Maurice de Vlaminck, ‘Paysage de neige’, HELENE BAILLY GALLERY

Signature: Signed lower right : Vlaminck

This work will be included in the Catalogue Raisonné de l'œuvre de Maurice de Vlaminck being prepared by the Wildenstein Institute. Copy of the notification of inclusion, October 19th, 1995.

About Maurice de Vlaminck

Maurice de Vlaminck is closely associated with the Fauves, a turn-of-the-century group of painters known for adopting a radically new, vibrant palette and applying large areas of pure, flat color. Most strongly identified with Henri Matisse, this style is evident in de Vlaminck’s well-known works Bateaux-Lavoirs and Portrait of Derain (both 1905), featuring van Gogh-inspired coloration and expression. Shortly thereafter, de Vlaminck grew more concerned with compositional structure, creating dramatic landscapes inspired by Paul Cézanne. As his style continued to develop, he adopted a more severe palette and became known for his depictions of violet-hued, stormy skies reigning over the windswept French countryside.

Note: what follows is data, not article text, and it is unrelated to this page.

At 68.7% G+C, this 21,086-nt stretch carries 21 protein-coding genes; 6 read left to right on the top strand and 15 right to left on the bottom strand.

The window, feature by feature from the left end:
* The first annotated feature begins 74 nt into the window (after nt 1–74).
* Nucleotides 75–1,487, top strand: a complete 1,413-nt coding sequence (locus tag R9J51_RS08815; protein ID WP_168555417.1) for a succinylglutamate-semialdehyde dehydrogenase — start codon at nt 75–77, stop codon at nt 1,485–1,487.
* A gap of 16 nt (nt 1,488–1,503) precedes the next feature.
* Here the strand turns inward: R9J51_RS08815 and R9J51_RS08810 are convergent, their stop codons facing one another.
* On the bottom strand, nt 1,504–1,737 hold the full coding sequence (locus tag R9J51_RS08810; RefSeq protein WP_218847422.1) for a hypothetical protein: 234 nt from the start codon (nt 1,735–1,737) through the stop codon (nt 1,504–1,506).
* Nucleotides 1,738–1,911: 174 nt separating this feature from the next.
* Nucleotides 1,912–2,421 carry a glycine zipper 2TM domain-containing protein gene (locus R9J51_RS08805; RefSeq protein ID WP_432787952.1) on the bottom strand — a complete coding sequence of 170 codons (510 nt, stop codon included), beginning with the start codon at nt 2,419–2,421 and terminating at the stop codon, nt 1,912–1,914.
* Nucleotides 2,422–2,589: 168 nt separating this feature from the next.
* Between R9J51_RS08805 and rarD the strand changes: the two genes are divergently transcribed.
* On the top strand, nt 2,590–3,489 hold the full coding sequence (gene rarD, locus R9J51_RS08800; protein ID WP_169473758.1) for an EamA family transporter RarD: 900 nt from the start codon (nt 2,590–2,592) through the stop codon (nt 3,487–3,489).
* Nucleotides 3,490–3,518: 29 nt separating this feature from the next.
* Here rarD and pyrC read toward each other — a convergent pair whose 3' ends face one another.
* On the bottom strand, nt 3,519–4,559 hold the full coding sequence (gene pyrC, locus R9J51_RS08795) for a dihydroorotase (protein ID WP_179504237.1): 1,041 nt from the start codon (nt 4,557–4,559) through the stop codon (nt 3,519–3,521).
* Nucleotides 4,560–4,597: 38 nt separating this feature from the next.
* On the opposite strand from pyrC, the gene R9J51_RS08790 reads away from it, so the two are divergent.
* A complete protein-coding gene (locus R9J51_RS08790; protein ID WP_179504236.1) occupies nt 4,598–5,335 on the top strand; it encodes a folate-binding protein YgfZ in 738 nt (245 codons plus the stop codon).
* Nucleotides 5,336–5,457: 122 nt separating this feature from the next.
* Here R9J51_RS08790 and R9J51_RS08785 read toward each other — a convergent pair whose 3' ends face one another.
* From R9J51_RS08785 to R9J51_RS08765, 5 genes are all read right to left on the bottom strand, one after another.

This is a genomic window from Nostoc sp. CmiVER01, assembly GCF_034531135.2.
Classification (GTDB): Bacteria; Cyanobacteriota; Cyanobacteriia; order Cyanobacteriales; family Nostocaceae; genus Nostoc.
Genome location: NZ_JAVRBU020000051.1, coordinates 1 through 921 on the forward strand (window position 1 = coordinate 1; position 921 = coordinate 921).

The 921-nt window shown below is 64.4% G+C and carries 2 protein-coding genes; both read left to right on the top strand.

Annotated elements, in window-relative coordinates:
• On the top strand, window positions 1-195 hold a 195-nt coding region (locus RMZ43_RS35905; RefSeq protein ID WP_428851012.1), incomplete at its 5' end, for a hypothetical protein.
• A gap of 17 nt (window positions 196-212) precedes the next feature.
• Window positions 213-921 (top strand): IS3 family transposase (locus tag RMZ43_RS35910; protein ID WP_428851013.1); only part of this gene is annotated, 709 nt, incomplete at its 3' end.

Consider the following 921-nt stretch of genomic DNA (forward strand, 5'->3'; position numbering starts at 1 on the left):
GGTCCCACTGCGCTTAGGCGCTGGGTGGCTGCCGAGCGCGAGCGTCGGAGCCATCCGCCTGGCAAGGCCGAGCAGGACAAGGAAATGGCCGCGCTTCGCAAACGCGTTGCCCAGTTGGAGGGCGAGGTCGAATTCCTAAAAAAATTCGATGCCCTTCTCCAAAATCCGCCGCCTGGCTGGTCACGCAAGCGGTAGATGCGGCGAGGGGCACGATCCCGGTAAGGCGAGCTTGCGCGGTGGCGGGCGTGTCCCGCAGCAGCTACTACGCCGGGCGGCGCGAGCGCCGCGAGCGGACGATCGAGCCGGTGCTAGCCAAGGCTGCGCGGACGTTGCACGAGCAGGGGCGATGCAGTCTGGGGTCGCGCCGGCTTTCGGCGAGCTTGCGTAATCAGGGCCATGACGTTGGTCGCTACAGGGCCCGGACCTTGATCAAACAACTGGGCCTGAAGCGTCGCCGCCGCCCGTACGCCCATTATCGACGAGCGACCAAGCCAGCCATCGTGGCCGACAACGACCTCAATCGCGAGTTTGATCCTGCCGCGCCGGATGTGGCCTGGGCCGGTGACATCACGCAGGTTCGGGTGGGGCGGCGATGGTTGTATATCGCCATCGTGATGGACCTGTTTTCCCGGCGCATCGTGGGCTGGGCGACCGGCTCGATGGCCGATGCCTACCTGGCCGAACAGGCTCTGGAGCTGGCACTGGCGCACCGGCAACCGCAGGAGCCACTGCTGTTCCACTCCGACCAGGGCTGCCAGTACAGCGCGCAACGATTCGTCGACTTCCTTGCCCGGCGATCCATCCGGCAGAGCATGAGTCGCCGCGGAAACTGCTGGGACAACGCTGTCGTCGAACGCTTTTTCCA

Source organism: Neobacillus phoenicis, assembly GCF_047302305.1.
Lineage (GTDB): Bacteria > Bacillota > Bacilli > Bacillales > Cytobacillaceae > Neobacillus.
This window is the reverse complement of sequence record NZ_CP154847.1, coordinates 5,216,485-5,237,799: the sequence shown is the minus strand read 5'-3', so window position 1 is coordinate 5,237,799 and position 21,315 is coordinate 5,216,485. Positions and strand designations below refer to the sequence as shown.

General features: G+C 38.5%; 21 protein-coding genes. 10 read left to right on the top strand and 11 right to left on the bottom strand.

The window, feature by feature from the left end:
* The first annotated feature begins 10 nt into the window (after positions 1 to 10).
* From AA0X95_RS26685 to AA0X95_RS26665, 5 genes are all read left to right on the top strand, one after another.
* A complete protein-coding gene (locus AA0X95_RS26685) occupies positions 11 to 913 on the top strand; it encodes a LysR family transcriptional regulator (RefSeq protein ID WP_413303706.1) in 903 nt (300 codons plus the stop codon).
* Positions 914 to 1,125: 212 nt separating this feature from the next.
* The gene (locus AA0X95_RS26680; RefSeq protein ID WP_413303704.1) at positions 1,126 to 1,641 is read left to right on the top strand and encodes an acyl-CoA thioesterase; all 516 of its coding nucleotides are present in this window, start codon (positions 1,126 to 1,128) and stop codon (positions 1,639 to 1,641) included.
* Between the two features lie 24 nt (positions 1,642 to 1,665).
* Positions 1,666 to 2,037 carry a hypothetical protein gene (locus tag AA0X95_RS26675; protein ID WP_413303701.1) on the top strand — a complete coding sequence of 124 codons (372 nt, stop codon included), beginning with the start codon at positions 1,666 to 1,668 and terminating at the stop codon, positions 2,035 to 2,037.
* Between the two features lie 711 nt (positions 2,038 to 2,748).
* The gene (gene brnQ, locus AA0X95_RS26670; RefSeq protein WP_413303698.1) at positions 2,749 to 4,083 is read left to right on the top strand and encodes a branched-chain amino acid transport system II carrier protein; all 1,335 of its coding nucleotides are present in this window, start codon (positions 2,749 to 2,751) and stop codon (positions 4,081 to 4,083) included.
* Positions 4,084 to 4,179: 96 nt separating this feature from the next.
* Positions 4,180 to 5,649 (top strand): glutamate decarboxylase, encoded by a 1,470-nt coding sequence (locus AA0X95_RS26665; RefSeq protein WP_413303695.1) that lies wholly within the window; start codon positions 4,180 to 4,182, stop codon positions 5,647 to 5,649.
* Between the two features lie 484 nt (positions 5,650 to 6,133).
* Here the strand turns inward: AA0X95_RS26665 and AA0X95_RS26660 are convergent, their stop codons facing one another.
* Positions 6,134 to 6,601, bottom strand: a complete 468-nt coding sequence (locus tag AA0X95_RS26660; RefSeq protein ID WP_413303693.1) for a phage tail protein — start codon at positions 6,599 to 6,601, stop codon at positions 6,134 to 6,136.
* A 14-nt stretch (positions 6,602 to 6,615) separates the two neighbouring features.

French, 1876-1958, Paris, France, based in Paris, France